All the kids are flocking to the portcullis of Palinode's Palace. They all wanna get in and read about the latest kooky-fresh Bergman film! Kanye West pretends his sales slump is the result of internet piracy, but he and everyone else knows that the kids have dumped hip-hop for Swedish despair. They wave their DVDs like they just don't care. And they don't: they're nihilists.
Tonight's film: Cries and Whispers (1972)
At some point in the early '70s, after many successes and awards, Bergman must have decided that he hated his audience and wanted them to suffer. Incapable of making a bad film, he instead decided to make something that felt like you were being dragged across a sheet of barbed wire by your nostrils. He called that something Cries and Whispers, and after you've finished watching, you will never want to die - because it takes years, hurts like hell and keeps hurting even when you're a corpse.
Cries and Whispers is the White Stripes of cinema: everything in it is either red or white, with only occasional side trips into black. Three sisters and a maid live in a blood-red mansion in 19th century Sweden. Agnes is dying. She's been dying for years, but now she really means it. Played by Harriet Andersson (the way nubile maid from 1955's Smiles of a Summer Night), Agnes looks as fragile as an eggshell but still somehow beautiful. Her sisters Karin (Ingrid Thule) and Maria (Bergman regular Liv Ullmann) are looking after her in her last days. Anna (Kari Sylwan) is Agnes' maid, confidante and something like her surrogate daughter, although I would say that she's Agnes' last link to human warmth and the almost redemptive pleasure of touch.
One thing you know for sure: she's not going to get any genuine human warmth from her sisters. Both are solicitous and caring, but their personalities place strict limits on their capacity for love. Maria's vapid and flirtatious behaviour conceals a self-centred and cruel nature. In one scene, a lover positions her in front of a mirror and assesses her character by the tiny lines in her face. He describes all her flaws, but she revels in the finely detailed attention he pays to her face, knowing that his disgust is the weaker obverse of his desire for her.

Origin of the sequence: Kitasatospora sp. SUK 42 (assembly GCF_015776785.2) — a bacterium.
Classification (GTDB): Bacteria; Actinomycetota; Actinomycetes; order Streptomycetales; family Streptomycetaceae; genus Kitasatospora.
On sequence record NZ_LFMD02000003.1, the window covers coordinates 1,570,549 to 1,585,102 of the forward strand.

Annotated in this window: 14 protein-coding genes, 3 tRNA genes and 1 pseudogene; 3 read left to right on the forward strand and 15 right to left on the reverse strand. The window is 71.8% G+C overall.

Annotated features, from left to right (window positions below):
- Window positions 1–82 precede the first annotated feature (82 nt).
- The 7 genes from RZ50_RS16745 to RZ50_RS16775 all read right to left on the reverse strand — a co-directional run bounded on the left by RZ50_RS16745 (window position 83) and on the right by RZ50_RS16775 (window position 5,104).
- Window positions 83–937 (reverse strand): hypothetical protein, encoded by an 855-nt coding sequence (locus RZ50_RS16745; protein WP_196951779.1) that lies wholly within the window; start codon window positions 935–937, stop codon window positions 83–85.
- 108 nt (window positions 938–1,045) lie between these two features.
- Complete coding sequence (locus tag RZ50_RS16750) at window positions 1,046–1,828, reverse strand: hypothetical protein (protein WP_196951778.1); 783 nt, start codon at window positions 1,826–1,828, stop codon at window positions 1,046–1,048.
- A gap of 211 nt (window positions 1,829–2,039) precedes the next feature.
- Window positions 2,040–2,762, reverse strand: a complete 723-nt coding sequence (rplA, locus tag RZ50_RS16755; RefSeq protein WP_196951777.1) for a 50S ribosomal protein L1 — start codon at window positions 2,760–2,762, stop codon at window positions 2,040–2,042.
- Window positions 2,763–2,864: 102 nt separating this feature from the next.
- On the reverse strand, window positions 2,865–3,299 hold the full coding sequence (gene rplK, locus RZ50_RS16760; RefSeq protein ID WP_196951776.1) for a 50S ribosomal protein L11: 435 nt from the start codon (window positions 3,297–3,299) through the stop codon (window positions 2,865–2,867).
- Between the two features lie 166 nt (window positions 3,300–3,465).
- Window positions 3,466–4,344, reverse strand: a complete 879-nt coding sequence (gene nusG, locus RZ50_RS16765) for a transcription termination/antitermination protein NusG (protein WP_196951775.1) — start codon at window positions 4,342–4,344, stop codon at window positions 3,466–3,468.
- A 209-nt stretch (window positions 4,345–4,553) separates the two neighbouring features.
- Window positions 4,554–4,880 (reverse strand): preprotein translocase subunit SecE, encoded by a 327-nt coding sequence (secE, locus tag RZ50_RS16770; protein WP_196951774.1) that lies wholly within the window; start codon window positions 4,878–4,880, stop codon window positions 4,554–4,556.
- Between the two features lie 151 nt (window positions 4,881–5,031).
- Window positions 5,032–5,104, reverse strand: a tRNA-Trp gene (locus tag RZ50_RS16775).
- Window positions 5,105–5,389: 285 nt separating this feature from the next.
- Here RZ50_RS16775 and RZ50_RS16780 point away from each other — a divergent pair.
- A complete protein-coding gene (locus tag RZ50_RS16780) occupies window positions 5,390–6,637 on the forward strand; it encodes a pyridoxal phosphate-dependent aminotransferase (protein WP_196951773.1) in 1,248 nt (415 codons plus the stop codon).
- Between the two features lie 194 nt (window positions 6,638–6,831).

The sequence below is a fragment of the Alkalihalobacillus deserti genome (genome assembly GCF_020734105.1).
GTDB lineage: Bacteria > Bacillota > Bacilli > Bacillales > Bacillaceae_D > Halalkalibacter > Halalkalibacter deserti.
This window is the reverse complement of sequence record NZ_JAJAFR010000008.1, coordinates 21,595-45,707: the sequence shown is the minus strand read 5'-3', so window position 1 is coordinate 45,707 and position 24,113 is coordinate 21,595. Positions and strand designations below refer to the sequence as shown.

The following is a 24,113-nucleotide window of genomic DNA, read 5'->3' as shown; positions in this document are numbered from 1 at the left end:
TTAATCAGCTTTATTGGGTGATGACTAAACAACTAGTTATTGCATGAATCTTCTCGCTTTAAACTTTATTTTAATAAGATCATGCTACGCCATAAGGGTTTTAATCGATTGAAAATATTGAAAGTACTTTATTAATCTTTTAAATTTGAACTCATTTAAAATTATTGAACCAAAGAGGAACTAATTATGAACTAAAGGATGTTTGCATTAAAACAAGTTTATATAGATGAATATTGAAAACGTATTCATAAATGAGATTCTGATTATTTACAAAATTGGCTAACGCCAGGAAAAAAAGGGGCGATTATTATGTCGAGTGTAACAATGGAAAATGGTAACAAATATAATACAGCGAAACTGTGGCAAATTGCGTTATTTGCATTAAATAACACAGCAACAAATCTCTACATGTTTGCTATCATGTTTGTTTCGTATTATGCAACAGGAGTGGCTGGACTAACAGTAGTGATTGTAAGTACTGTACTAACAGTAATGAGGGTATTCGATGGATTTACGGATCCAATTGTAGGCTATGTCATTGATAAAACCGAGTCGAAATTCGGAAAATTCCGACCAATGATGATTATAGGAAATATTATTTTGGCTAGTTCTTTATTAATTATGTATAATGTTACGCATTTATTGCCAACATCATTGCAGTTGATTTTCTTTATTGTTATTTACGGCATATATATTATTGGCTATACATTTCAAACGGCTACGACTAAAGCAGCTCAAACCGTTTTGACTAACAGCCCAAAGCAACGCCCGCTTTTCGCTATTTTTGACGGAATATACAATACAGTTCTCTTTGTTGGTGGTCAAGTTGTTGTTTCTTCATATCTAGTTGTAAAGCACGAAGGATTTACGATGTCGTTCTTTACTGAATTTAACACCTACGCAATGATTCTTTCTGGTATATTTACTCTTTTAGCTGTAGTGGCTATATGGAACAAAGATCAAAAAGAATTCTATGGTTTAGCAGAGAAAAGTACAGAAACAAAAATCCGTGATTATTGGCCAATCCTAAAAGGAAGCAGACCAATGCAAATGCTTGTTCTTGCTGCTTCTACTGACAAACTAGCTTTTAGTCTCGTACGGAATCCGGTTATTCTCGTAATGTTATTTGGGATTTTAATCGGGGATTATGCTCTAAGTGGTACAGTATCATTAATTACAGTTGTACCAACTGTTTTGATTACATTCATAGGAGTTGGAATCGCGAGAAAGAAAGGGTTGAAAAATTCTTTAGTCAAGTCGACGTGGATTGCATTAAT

Karin, paired with a despicable and bloodless husband, carries around a lifetime's worth of hatred and disgust. Every movement of her body and twitch of her masklike face betrays the nausea she feels over her own existence. The signature scene that displays her character relies on an unexpected and liberating act of self-mutilation. If you watch it with your children, you'll have a lot of difficult explaining to do.
Like many of Bergman's films, the emotional torment of the characters eventually warps the story until grotesque, magical shapes emerge. Cries and Whispers, with its two-tone pallet of blood red and ivory white, its melodramatic screams and its protracted scenes of suffering, already bends into expressionism, but its climactic moments seem to come straight out of a European folk tale.
The best reason to see Cries and Whispers, as with most Bergman films, is the caliber of the performances by the women. Bergman has such a tight grip over the material that it sometimes seems overly formal or schematic, but the actors close the emotional gap that he deliberately introduces with his careful structures and isolated, disjointed scenes. Maybe you don`t give a rat`s ass about the scene transitions or flashbacks, but you can`t forget Harriet Andersson`s death throes, or the way Ingrid Thule runs her tongue stiffly over her lips as she cuts herself with a piece of broken glass. And you certainly can`t forget Liv Ullmann`s ability to shift from kindness to immense cruelty without even changing expression.
In conclusion, Cries and Whispers wins my Least Resembling Anchorman Award.